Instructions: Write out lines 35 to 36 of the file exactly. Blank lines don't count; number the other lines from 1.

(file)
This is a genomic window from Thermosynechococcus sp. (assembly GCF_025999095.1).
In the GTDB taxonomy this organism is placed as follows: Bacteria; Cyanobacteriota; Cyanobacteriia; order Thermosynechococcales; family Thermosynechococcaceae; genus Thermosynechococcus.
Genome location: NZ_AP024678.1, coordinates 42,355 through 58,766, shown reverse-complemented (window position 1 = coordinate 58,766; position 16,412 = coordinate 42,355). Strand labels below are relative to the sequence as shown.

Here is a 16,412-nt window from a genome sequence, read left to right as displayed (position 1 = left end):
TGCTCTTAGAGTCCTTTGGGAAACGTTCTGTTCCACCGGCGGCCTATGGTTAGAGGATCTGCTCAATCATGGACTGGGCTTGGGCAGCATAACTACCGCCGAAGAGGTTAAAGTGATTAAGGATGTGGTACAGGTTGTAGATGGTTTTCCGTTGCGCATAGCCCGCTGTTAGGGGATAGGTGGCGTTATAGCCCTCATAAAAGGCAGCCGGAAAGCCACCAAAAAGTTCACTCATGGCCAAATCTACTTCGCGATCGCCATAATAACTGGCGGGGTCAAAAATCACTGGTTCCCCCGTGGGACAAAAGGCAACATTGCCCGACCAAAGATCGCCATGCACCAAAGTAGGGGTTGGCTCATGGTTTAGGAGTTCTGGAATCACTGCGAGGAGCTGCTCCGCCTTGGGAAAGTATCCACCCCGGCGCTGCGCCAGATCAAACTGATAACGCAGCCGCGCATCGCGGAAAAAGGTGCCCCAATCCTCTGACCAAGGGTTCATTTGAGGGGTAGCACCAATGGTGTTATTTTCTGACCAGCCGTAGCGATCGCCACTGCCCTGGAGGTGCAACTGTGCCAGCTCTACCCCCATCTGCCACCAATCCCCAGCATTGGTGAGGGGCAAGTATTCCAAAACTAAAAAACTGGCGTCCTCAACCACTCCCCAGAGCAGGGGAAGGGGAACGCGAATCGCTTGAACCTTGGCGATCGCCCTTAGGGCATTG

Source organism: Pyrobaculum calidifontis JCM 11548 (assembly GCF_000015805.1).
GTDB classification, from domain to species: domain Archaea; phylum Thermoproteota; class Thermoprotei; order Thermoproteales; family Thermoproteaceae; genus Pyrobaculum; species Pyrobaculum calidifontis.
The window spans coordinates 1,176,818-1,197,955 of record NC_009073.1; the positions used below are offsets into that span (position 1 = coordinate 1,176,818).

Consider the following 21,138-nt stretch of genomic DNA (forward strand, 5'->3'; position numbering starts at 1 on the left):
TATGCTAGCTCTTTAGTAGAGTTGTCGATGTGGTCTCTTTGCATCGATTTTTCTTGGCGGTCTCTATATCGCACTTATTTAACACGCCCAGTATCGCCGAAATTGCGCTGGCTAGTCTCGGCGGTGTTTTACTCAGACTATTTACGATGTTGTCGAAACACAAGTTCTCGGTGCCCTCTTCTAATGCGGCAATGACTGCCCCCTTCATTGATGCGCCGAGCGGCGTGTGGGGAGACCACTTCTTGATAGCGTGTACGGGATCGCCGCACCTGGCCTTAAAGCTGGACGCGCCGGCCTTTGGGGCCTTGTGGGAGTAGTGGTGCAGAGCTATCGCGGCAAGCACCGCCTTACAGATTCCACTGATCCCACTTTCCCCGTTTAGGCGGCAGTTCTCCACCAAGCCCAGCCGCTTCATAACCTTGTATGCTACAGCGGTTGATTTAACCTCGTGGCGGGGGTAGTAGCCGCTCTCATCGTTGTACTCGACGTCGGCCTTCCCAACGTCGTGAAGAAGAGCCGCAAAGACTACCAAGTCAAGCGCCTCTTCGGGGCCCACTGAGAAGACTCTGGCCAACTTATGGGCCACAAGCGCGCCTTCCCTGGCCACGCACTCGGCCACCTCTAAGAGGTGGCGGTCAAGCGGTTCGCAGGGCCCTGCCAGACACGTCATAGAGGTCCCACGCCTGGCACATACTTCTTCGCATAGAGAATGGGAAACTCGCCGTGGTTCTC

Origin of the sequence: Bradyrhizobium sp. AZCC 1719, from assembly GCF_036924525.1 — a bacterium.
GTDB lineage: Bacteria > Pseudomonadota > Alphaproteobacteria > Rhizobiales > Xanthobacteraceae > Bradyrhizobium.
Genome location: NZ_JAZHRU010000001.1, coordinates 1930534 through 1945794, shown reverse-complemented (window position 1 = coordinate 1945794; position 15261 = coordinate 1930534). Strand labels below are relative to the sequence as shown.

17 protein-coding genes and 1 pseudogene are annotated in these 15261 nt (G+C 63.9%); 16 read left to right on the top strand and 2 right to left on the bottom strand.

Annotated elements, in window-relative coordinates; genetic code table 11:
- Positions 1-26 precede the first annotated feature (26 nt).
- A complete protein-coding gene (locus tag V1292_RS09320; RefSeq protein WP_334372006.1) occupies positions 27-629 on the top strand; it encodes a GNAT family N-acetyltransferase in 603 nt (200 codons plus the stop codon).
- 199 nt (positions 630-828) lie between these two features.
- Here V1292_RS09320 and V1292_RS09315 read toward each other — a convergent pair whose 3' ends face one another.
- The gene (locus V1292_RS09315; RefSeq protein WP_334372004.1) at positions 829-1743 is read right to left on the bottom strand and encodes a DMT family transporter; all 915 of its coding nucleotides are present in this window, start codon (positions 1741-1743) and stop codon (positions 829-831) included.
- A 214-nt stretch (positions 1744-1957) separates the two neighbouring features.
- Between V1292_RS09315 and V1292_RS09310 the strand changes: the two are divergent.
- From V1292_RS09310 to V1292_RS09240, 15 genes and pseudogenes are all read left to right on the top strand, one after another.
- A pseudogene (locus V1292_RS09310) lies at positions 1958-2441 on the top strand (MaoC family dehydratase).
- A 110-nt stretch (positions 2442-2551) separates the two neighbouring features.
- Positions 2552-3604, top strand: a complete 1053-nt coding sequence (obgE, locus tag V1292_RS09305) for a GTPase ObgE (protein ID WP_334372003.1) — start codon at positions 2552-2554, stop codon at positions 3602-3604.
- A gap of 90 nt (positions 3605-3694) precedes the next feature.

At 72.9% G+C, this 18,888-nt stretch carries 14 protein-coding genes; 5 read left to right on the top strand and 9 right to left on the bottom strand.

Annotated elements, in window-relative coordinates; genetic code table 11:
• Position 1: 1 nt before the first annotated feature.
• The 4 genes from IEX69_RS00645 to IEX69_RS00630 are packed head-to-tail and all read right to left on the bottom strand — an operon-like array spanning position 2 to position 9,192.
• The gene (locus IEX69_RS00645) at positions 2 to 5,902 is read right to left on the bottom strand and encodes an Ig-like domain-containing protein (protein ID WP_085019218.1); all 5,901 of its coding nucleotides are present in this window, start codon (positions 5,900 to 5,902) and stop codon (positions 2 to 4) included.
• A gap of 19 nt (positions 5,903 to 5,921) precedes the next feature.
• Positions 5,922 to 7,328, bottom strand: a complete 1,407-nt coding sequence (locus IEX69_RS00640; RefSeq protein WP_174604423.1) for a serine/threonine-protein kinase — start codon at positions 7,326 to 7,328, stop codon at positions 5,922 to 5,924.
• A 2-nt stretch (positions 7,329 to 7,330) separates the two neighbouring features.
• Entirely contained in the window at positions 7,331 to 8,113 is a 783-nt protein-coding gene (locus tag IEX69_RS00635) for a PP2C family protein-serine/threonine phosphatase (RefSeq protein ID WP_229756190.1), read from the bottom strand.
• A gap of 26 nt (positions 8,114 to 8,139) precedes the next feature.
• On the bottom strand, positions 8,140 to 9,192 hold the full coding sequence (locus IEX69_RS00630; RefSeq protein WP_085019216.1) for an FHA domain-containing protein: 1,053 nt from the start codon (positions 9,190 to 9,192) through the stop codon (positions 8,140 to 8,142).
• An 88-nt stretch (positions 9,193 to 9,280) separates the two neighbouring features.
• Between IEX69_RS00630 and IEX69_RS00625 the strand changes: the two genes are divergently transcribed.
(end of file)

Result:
• A 2-nt stretch (positions 7,329 to 7,330) separates the two neighbouring features.
• Entirely contained in the window at positions 7,331 to 8,113 is a 783-nt protein-coding gene (locus tag IEX69_RS00635) for a PP2C family protein-serine/threonine phosphatase (RefSeq protein ID WP_229756190.1), read from the bottom strand.